Zwillman went to work at an early age to support his family after he was forced to quit school after his father died. It was said that his nickname came about as a result of both his above average height (6'2) and fearsome reputation. As the story goes, when the Jewish pushcart peddlers were harassed by neighborhood anti-semites someone would yell "Get der langer!' literally "the long one." Thus at an early age "Longie" developed the reputation as a defender, but eventually also that of a major gangster.
He soon got involved in numbers running and other forms of racketeering and with the advent of prohibition, like almost all of his colleagues, he found himself running and distributing alcohol. At this time, the headquarters for his operation were in Newark's Third Ward.
Partnering with Joseph Reinfeld to smuggle and distribute liquor in from Canada, it was estimated that his earnings during prohibition averaged two million dollars a year and he became an equal and colleague to the likes of Meyer Lansky, "Bugsy" Siegel, "Lucky" Luciano, Frank Costello, "Lepke" Buchalter and "Dutch" Schultz. He was also said to have been a member of "The Commission" or "Big Six" or whatever name you would prefer to call the top echelon of the combination of Italians and Jews who ran organized crime during this era.
In 1938 Zwillman was interviewed by the FBI investigating the whereabouts of the still in-hiding Lepke Buchalter. The memorandum still exists where he gives a fascinating accounting of all the gangsters of his day that he knew or rubbed shoulders with. He talks about everyone from "Trigger Mike" Coppola, Joe Adonis and Frank Costello to the infamous Verne Miller of the Kansas City Massacre. Many don't know this but when Verne Miller went on the run for his role in the massacre, Zwillman supposedly hid him for a time. Talk about two world's colliding. You can read the entire FBI memorandum here, but the interview starts on p. 24.
Zwillman along with his partner Willie Moretti, dominated gambling operations in Northern New Jersey. Particularly in the Fort Lee area where they ran The Riveria nightclub just off the George Washington Bridge. He gained tremendous political power as well sponsoring and backing a number of Newark politicians along with various NJ statewide elected politicians.
During the height of the Lindbergh kidnapping hunt, Zwillman offered a hefty sum as a reward leading to the kidnapper.
He was said to have dated the actress Jean Harlow for a period but ultimately married Mary de Groot Mendels Steinbach in 1939, whose father was a founder of the American Stock Exchange. They remained married for the rest of his life. The had one daughter Kathryn in 1944.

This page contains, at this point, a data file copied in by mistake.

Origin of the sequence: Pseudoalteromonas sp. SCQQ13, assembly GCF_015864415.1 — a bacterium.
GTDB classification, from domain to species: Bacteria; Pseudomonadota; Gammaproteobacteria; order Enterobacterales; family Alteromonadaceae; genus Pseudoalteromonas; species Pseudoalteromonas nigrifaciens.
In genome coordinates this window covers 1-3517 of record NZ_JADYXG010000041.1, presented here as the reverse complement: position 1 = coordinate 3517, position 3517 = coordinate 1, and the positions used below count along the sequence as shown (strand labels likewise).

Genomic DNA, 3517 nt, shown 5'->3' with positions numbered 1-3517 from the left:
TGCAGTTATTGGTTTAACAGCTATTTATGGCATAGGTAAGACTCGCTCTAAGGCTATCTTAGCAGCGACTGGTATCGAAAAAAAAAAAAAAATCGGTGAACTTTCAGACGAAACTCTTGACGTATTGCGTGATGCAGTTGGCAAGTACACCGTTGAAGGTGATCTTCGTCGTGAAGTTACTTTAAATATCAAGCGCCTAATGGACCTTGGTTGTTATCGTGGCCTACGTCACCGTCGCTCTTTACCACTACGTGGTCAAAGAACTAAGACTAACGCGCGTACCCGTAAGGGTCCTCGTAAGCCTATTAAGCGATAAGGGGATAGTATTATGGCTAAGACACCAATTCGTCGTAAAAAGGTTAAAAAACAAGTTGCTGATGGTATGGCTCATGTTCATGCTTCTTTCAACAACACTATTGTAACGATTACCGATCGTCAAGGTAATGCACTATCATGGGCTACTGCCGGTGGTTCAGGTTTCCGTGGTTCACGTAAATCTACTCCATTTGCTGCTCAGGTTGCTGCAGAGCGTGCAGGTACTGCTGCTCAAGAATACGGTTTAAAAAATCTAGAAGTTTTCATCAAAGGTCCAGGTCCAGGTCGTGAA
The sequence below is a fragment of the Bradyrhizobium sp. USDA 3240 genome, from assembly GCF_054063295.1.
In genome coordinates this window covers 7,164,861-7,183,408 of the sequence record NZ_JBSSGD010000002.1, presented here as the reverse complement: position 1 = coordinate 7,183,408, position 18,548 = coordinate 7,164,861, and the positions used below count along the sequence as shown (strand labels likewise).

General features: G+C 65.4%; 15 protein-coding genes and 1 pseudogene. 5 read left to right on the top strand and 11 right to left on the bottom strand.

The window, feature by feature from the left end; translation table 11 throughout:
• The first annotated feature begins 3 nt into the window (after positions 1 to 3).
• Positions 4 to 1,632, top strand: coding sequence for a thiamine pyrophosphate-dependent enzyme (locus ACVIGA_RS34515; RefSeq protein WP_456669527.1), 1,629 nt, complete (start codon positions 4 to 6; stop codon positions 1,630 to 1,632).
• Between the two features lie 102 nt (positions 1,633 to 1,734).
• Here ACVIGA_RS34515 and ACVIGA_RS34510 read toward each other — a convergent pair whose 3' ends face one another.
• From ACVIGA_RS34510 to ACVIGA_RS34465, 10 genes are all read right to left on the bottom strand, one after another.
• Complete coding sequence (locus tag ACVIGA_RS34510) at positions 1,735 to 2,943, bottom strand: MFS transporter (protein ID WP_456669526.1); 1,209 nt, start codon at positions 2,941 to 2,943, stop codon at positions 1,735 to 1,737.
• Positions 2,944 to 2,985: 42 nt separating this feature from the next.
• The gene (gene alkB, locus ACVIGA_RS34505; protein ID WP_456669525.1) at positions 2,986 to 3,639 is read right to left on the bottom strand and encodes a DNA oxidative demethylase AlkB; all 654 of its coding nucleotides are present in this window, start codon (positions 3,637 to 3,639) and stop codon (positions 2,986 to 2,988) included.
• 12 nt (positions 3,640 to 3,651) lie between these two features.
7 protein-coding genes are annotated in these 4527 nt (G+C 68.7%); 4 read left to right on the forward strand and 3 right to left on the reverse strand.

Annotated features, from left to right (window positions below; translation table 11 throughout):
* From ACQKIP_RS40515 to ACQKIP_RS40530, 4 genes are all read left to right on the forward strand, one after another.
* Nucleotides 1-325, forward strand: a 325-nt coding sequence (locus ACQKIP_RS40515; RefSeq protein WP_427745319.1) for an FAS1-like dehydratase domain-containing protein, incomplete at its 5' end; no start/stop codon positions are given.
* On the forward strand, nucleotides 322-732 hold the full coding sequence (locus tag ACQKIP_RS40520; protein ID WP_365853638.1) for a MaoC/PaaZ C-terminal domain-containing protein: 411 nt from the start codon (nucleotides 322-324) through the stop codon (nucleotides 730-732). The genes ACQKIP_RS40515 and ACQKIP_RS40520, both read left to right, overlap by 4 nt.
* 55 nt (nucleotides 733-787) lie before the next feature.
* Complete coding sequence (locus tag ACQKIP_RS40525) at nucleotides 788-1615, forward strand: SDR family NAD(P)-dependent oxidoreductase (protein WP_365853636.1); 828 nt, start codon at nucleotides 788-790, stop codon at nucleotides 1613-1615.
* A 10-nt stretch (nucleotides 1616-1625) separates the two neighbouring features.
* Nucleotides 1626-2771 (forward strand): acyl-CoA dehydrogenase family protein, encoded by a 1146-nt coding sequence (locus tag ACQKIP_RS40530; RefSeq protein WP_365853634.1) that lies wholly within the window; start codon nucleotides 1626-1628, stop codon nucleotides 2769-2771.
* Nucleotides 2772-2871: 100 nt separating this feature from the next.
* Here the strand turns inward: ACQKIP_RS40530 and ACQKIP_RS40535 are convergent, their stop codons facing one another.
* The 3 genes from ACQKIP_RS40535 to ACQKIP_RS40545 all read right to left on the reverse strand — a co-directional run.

According the the testimony of Murder, Inc. turncoats Abe Reles and "Tic Toc" Tannenbaum, also in 1939 on a stop over from NYC to NJ on the way to the mob hit of Harry Greenberg (Bugsy Siegel, Frankie Carbo and Tannenbaum were suspected but never convicted of the hit), Zwillman provided the weapons that were used in the murder.
The 1950s were tough for Zwillman. He was forced to testify in front of the televised Kefauver Commission hearings in 1951 where he claimed despite being a bootlegger during prohibition that he had gone completely straight. Soon after the hearings his friend and long time partner Willie Moretti was assassinated at Joe's Elbow Room in Cliffside Park, NJ, supposedly because he had lost his mind and was "talking too much." Also during the 1950s, The IRS relentlessly hammered away at him. Although, in 1956 a jury deadlocked on tax evasion charges and the case was dismissed.
On February 17, 1959, "Longie" was found hanging from a ceiling rafter in the basement of his West Orange, NJ home at 50 Beverly Road. [Editors note: You can still see the house, but it's on a semi private road so be careful.] As with all premature organized crime deaths, there is fierce speculation as to whether it was suicide or a mob hit. Some say the pressures, including a pending appearance at the McClellan Senate Committee on organized crime and the IRS heat got to him, others say he took the wrong side of a mafia conflict to do with Carlo Gambino, Lucky Luciano and Vito Genovese. Not many people left who can fill us in.